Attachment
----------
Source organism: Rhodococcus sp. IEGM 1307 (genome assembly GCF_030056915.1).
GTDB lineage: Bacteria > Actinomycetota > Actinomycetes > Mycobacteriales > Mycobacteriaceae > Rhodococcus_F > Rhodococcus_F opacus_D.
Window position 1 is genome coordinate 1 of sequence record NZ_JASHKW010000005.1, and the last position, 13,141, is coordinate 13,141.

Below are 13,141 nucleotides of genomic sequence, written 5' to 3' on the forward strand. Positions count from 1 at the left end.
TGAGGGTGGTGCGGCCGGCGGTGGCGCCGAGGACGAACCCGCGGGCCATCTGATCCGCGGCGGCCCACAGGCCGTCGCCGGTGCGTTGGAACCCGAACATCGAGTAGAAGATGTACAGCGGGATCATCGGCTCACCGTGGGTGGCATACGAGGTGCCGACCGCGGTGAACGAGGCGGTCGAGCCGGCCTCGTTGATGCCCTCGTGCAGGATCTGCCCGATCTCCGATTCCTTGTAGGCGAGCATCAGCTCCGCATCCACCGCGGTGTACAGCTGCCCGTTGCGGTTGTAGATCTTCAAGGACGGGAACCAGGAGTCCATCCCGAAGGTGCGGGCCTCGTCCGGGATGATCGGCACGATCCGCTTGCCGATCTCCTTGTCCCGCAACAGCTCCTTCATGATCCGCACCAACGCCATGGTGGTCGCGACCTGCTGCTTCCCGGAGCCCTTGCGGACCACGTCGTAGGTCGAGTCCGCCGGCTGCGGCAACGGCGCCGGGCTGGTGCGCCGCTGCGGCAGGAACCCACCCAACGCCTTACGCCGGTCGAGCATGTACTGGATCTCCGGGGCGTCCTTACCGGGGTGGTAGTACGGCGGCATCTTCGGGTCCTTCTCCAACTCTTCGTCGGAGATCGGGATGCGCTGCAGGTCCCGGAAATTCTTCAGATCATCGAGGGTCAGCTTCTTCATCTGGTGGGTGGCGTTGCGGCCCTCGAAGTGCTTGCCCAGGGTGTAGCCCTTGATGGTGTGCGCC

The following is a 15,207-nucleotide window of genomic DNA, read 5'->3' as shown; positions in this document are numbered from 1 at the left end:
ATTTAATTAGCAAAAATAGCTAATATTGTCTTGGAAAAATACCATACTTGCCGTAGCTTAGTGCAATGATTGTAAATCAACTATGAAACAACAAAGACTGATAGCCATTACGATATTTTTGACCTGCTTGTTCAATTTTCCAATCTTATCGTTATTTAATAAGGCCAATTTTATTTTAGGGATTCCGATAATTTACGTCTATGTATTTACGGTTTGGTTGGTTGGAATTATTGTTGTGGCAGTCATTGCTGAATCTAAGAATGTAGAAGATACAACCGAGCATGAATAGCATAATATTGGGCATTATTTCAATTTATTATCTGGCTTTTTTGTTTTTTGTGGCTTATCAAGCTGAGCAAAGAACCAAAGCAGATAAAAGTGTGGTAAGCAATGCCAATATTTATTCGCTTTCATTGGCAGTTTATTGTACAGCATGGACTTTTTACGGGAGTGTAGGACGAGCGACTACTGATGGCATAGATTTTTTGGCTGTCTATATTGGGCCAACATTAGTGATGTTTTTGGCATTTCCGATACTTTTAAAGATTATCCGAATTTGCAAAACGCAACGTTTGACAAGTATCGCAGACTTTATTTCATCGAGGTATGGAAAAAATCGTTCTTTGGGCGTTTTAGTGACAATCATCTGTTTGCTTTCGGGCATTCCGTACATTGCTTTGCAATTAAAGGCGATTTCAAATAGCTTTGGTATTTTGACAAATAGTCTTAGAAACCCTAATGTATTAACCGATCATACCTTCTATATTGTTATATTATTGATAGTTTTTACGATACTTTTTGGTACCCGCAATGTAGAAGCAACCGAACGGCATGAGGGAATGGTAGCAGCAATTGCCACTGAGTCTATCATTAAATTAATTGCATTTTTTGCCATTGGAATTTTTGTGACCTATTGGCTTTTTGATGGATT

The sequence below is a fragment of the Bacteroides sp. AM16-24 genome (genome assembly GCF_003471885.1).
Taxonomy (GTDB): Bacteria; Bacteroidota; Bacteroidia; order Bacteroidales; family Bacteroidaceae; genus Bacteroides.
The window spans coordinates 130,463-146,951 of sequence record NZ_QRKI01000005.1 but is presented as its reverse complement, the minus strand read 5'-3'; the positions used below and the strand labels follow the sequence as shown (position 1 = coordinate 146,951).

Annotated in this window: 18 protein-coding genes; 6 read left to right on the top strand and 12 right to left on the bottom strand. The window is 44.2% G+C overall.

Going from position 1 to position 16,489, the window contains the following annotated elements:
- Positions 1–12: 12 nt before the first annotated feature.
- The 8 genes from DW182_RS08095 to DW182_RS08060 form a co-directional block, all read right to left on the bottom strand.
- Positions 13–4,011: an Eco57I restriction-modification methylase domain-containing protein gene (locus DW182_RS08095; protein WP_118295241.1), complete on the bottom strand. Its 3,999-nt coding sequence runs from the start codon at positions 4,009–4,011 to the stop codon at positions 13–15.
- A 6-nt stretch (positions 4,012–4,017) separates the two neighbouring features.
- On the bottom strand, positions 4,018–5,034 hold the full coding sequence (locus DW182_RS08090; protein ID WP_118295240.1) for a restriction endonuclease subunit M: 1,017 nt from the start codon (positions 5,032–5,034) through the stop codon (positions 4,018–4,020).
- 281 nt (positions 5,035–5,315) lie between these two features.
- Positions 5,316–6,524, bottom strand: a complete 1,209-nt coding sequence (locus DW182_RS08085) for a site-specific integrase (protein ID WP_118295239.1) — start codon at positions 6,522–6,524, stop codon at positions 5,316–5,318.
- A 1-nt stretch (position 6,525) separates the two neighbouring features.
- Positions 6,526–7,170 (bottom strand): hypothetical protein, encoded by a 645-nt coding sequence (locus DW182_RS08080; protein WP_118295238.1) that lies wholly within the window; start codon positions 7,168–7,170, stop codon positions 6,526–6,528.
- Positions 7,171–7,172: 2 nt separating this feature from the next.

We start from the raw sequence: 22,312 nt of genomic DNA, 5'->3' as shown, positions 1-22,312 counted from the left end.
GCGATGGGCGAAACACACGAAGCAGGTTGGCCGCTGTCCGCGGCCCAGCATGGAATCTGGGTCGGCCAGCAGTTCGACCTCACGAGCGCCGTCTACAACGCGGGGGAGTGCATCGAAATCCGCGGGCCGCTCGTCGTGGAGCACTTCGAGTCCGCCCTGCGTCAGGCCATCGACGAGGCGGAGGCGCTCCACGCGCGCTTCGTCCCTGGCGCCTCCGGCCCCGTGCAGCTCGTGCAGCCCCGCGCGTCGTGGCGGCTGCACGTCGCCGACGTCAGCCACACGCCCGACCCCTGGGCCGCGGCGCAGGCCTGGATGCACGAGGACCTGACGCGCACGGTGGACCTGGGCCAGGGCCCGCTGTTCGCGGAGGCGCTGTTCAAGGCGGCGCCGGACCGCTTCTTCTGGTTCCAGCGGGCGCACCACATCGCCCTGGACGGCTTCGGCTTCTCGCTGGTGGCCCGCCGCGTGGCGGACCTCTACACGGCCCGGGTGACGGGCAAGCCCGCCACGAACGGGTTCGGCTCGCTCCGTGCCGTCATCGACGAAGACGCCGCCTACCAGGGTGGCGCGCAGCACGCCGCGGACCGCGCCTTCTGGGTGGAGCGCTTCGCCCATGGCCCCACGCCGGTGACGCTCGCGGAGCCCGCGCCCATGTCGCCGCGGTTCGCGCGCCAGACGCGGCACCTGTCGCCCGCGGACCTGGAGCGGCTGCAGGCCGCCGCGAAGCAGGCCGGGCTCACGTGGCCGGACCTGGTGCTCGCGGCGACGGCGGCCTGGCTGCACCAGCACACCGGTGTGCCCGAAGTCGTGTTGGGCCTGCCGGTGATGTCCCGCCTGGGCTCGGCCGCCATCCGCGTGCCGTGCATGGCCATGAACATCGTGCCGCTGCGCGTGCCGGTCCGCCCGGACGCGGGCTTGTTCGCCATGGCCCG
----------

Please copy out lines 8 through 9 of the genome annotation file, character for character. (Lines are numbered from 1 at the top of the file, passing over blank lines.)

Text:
The sequence below is a fragment of the Bacteroides sp. AM16-24 genome (genome assembly GCF_003471885.1).
Taxonomy (GTDB): Bacteria; Bacteroidota; Bacteroidia; order Bacteroidales; family Bacteroidaceae; genus Bacteroides.